The Home Office covered up a catastrophic blunder in which a pair of drug barons tricked a Tory Home Secretary into releasing them early from jail, it is claimed.
Michael Howard got a royal pardon for notorious criminals John Haase and Paul Bennett in return for key insider information on the illegal arms trade.
A former senior Scotland Yard detective claims evidence about the scam was redacted so the gaffe would not be reported.
The fall-out continued for years, former Det Ch Supt Michael Hallowes says, with unrecovered machine guns being used in later high-profile killings.
Gangsters Haase and Bennett fed Customs false details and got middlemen to stash weaponry, the ex-cop writes in his book.
The ruse worked, and in 1996 the then-Home Secretary let the heroin smugglers walk free 11 months into their 18-year sentences.
In 1997, DCS Hallowes launched Scotland Yard investigation Operation Abonar into how deadly weapons, including machine guns, were getting into criminal hands and being used in gang warfare.
He came across another convict trying to use the same tactic as Haase and Bennett to get out of jail, he says.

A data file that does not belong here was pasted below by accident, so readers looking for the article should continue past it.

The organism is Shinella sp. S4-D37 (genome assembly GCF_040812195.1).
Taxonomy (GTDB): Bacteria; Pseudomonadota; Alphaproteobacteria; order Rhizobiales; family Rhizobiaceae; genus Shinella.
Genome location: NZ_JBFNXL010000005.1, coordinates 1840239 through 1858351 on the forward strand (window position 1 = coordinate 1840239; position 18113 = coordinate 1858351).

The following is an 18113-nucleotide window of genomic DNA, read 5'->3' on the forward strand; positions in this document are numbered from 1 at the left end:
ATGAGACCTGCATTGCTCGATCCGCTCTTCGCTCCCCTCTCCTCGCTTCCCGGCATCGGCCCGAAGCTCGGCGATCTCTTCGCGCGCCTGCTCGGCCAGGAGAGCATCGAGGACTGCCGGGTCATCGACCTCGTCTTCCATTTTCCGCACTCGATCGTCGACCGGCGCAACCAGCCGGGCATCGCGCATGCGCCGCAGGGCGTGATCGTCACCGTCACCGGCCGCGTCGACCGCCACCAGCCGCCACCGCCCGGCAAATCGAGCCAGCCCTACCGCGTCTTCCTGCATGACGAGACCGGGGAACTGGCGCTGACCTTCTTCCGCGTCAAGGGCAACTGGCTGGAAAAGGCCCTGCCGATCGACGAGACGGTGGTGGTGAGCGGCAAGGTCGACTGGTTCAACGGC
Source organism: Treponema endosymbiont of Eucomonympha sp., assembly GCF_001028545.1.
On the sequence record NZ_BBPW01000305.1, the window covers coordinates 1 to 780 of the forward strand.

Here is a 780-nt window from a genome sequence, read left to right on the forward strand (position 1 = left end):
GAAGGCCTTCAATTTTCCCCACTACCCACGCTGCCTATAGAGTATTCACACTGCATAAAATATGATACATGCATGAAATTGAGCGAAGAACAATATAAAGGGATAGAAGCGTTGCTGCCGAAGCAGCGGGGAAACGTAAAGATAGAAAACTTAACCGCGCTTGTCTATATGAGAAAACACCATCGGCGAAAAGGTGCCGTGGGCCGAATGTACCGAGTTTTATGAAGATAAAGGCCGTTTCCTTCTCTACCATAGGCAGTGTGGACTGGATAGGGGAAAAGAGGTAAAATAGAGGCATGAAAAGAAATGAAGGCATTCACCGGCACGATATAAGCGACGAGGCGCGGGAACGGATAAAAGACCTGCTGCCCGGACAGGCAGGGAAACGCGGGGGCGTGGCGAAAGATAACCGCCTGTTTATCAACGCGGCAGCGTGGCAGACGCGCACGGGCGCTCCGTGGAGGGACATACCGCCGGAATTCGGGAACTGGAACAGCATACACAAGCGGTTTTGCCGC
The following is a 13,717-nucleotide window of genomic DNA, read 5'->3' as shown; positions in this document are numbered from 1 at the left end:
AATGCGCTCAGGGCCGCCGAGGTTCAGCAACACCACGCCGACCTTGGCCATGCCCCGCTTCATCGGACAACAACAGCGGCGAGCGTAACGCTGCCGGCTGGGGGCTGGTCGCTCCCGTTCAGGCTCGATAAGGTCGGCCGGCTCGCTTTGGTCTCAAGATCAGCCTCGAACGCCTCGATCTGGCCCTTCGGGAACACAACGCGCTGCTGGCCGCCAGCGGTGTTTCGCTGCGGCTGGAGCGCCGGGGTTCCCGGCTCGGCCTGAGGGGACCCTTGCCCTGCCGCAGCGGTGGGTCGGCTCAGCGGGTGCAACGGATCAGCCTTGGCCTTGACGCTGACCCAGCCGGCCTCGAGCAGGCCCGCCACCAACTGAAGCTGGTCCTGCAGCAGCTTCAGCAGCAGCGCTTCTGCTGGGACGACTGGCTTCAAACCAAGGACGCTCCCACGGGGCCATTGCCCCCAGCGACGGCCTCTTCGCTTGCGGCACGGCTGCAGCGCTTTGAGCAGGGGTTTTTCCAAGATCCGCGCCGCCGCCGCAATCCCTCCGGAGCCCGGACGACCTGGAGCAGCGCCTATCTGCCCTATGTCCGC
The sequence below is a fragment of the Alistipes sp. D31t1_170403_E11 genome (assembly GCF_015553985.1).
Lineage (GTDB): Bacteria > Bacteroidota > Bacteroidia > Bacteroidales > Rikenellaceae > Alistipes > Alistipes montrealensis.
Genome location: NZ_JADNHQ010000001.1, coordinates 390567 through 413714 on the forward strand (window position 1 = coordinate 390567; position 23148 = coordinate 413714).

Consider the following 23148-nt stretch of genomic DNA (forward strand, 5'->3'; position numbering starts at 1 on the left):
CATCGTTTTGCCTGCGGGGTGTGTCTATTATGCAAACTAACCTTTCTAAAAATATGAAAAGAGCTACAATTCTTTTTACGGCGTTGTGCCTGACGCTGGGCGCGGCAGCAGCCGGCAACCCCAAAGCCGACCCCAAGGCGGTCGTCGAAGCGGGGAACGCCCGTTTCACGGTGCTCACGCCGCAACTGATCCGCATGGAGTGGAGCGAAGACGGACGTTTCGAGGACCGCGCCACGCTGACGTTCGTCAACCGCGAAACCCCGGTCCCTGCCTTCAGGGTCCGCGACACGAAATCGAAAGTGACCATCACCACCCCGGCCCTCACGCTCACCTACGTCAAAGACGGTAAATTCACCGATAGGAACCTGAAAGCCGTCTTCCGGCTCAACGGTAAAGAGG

Registered firearms dealer Anthony Mitchell was arrested for supplying the pair and other gangs with firearms and ammunition.
But when Mitchell went on trial at London’s Old Bailey in 1999, officials demanded all evidence about Mr Howard, Customs and the scam be redacted from prosecution papers, Mr Hallowes claims.
They also instructed six of 10 offences be dropped, he says.
The ex-detective believes this was a bid to prevent the media reporting how a former minister had been tricked.
Mr Hallowes says: “It was a massive shock. All the evidence we put together about the scam was redacted.
“That was because the Treasury Solicitor, on behalf of Customs, warned the Director of Public Prosecutions that it was not in the public interest to expose in a criminal trial the facts that the Home Secretary and Customs had been duped.”
Mitchell got eight years in prison. Haase and Bennett were jailed in 2008 for 42 years for perverting the course of justice.
Yesterday, Mr Howard said of the Mitchell case that he “had no responsibility for, or knowledge of, the matters referred to by Mr Hallowes in the context of that trial”.
On pardoning Haase and Bennett, he said: “I had no alternative other than to respond to the specific request from the trial judge who had heard all the relevant evidence and had reached the conclusion that the pardon was necessary in the interests of justice.”
HM Revenue and Customs and the Home Office did not comment.
Operation Abonar: Inside story of Britain’s biggest gun-running scandal is published by Clink Street Publishing on March 232023-03-18T19:23:53Z dg43tfdfdgfd